When the Jesuits were expelled from the Philippines the beatas lost their spiritual fathers, directors and confessors. The 1767 decree of King Charles II of Spain ordering the expulsion of the Jesuits from all his dominions including the Philippines was immediately executed when it reached the Philippines in 1768. Thus, from 1768 until the return of the Jesuits to the Philippines in 1859, the Beaterio thrived on its own and continued the retreat work even without the Jesuit priests. The Beatas were not totally without any support because they enjoyed the solicitude of the Archbishop and other churchmen who helped and supported them even in their retreat works. The beatas carried on the education and formation of young girls in the beaterio and offered hospitality to women who wanted a temporary place of seclusion and solitude.

Even with these apostolic works, the beaterio had to deal with the demand of the King to keep them from developing as a religious community. In order to satisfy the king, the Beatas produced in 1795 a copy of their constitutions with a note “expurgado segun el edicto de 1747” on its cover. The 1795 Constitutions, however, was exactly the same as the 1726 Constitutions and Rules of Mother Ignacia. The numbers that indicate the religious character of the beaterio were not deleted but only marked with asterisks.

The succeeding Rectoras of the Beaterio were keen in insuring that the beaterio retain its original nature according to the spirit and vision of Mother Ignacia. The continuing support of the Archbishop who did not fail to send a delegate to preside over the election of the Rectoras of the Beaterio and to make the necessary appointments of officials when the need arose was a tacit approval and recognition of the nature and importance of this Beaterio.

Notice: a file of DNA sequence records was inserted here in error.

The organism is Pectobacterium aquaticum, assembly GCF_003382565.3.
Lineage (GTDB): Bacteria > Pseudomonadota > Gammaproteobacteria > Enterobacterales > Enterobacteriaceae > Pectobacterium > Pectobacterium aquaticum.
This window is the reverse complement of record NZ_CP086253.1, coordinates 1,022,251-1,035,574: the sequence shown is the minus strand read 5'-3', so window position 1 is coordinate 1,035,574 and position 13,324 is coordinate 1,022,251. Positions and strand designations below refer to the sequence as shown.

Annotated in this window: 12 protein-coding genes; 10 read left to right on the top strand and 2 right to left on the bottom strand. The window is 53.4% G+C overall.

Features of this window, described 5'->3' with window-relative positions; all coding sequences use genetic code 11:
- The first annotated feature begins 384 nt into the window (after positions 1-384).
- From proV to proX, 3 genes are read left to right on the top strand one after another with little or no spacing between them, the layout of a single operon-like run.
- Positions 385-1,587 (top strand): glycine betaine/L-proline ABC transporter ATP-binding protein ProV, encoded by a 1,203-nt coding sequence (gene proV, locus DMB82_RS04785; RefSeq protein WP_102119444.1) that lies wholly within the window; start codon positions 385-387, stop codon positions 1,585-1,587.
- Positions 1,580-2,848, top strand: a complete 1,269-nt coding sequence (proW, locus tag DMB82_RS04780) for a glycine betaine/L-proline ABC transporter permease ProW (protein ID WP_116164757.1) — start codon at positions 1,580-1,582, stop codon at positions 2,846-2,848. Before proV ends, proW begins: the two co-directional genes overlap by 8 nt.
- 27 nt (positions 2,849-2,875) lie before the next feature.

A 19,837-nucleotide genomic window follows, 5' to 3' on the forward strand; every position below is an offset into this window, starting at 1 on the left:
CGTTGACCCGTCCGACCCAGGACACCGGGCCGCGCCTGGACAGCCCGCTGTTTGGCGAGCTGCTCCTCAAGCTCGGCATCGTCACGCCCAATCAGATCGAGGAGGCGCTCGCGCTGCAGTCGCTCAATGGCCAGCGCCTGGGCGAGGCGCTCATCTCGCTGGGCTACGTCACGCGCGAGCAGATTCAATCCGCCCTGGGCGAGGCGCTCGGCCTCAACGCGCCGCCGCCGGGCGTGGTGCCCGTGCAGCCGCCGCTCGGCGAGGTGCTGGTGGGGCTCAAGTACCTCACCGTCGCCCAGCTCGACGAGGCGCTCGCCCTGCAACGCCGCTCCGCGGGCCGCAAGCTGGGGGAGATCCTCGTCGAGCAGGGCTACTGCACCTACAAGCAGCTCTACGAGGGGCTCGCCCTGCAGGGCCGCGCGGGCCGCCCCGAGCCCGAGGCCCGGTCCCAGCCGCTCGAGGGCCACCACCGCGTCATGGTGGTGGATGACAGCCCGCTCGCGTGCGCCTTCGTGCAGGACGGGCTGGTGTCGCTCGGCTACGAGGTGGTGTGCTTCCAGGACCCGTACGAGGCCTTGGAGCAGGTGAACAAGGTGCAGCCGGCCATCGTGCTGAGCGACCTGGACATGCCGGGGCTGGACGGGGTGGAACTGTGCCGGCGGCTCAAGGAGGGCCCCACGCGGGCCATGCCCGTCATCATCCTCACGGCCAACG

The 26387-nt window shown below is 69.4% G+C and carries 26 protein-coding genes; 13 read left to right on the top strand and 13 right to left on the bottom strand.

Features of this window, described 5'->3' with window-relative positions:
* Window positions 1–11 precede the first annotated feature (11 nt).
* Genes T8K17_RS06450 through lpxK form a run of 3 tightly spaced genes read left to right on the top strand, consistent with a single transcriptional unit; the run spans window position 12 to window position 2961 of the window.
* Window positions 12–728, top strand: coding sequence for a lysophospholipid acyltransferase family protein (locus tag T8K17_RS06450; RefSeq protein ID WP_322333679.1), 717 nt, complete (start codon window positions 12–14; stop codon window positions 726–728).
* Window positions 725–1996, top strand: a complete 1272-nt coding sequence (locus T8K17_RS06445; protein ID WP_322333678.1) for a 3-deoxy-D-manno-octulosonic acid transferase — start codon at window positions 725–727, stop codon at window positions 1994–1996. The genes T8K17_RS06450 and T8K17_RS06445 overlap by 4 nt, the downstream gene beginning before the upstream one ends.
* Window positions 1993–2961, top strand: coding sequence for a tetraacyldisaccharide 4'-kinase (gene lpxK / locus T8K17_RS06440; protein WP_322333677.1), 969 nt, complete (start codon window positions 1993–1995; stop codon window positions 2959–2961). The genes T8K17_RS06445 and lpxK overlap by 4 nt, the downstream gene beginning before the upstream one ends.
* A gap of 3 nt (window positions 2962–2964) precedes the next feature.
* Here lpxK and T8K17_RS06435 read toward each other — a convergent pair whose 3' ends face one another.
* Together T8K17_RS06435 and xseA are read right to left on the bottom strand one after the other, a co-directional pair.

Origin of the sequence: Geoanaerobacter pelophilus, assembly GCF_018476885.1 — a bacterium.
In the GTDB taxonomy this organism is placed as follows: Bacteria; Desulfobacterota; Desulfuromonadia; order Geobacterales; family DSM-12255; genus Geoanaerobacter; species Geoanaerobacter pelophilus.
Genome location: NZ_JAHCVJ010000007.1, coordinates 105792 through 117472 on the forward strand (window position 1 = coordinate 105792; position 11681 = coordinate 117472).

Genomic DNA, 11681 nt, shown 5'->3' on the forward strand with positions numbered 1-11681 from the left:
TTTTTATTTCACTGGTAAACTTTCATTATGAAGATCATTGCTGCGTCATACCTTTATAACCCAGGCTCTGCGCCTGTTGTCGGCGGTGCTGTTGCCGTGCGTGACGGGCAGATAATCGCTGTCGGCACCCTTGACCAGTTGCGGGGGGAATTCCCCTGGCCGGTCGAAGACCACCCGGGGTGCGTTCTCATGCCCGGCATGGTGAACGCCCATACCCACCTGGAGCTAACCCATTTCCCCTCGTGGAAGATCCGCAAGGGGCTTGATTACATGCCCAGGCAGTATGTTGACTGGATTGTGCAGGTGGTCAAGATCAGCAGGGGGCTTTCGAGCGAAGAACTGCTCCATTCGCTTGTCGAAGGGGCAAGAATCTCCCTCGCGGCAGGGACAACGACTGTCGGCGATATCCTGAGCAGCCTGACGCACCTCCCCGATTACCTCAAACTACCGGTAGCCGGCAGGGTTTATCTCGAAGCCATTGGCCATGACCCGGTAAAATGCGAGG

The Beaterio which reached its one hundred and sixty-six years of existence since its foundation was recognized as a teaching institution in 1850’s Buzeta’s Diccionario Geografico, Estadistico, Historico de las Islas Filipina and in the weekly publication, La Ilustracion Filipina, in 1860. Its September issues featured the Beaterio of Mother Ignacia among the Beaterios de Manila under the title “Educandas del Beaterio.” The beatas managed to keep the retreat movement going by inviting available priests to give the retreat and helping in explaining the points and translating them for the native women.

In 1874, about fifteen years after the return of the Jesuits to the Philippines, the Jesuits who were given the Mindanao missions and had already ransomed slave children in Tamontaca, appealed to the Beaterio for help to take care of the girls. Three recogidas volunteered to go to the missions. They begged the Rectora to be invested with the holy habit and the grace to be missionaries in Mindanao. These three became the first missionaries of the Beaterio of Mother Ignacia. They were given charge of the girls in Tamontaca, Cotabato while the Jesuits took care of the boys. The beatas taught reading and writing as well as household arts of sewing, washing and ironing clothes, even farming. The spiritual and religious formation of the beatas were taken care of by the Jesuits.